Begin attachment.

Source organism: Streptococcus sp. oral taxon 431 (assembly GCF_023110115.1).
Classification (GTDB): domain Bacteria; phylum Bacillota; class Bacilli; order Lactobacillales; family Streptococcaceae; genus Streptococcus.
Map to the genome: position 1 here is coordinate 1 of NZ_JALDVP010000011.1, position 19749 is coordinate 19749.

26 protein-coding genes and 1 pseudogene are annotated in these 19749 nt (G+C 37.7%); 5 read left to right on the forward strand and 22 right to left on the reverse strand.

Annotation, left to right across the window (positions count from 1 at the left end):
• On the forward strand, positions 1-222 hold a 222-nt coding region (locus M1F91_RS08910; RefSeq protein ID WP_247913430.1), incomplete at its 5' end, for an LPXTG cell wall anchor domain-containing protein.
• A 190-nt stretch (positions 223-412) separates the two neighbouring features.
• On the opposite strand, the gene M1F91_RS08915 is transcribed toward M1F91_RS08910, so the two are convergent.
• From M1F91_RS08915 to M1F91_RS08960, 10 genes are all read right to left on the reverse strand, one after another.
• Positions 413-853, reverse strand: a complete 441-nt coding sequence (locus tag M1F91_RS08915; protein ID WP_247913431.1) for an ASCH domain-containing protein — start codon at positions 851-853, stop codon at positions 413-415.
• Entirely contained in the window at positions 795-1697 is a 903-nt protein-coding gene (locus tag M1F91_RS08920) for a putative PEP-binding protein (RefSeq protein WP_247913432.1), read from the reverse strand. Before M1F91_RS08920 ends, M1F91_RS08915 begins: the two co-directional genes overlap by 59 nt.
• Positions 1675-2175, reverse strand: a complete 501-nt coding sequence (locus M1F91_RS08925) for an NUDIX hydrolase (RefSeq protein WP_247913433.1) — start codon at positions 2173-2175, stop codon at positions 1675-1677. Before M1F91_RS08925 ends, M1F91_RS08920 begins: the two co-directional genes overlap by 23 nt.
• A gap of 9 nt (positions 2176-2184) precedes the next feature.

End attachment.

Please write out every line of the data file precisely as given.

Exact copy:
Source organism: Streptococcus sp. oral taxon 431 (assembly GCF_023110115.1).
Classification (GTDB): domain Bacteria; phylum Bacillota; class Bacilli; order Lactobacillales; family Streptococcaceae; genus Streptococcus.
Map to the genome: position 1 here is coordinate 1 of NZ_JALDVP010000011.1, position 19749 is coordinate 19749.

26 protein-coding genes and 1 pseudogene are annotated in these 19749 nt (G+C 37.7%); 5 read left to right on the forward strand and 22 right to left on the reverse strand.

Annotation, left to right across the window (positions count from 1 at the left end):
• On the forward strand, positions 1-222 hold a 222-nt coding region (locus M1F91_RS08910; RefSeq protein ID WP_247913430.1), incomplete at its 5' end, for an LPXTG cell wall anchor domain-containing protein.
• A 190-nt stretch (positions 223-412) separates the two neighbouring features.
• On the opposite strand, the gene M1F91_RS08915 is transcribed toward M1F91_RS08910, so the two are convergent.
• From M1F91_RS08915 to M1F91_RS08960, 10 genes are all read right to left on the reverse strand, one after another.
• Positions 413-853, reverse strand: a complete 441-nt coding sequence (locus tag M1F91_RS08915; protein ID WP_247913431.1) for an ASCH domain-containing protein — start codon at positions 851-853, stop codon at positions 413-415.
• Entirely contained in the window at positions 795-1697 is a 903-nt protein-coding gene (locus tag M1F91_RS08920) for a putative PEP-binding protein (RefSeq protein WP_247913432.1), read from the reverse strand. Before M1F91_RS08920 ends, M1F91_RS08915 begins: the two co-directional genes overlap by 59 nt.
• Positions 1675-2175, reverse strand: a complete 501-nt coding sequence (locus M1F91_RS08925) for an NUDIX hydrolase (RefSeq protein WP_247913433.1) — start codon at positions 2173-2175, stop codon at positions 1675-1677. Before M1F91_RS08925 ends, M1F91_RS08920 begins: the two co-directional genes overlap by 23 nt.
• A gap of 9 nt (positions 2176-2184) precedes the next feature.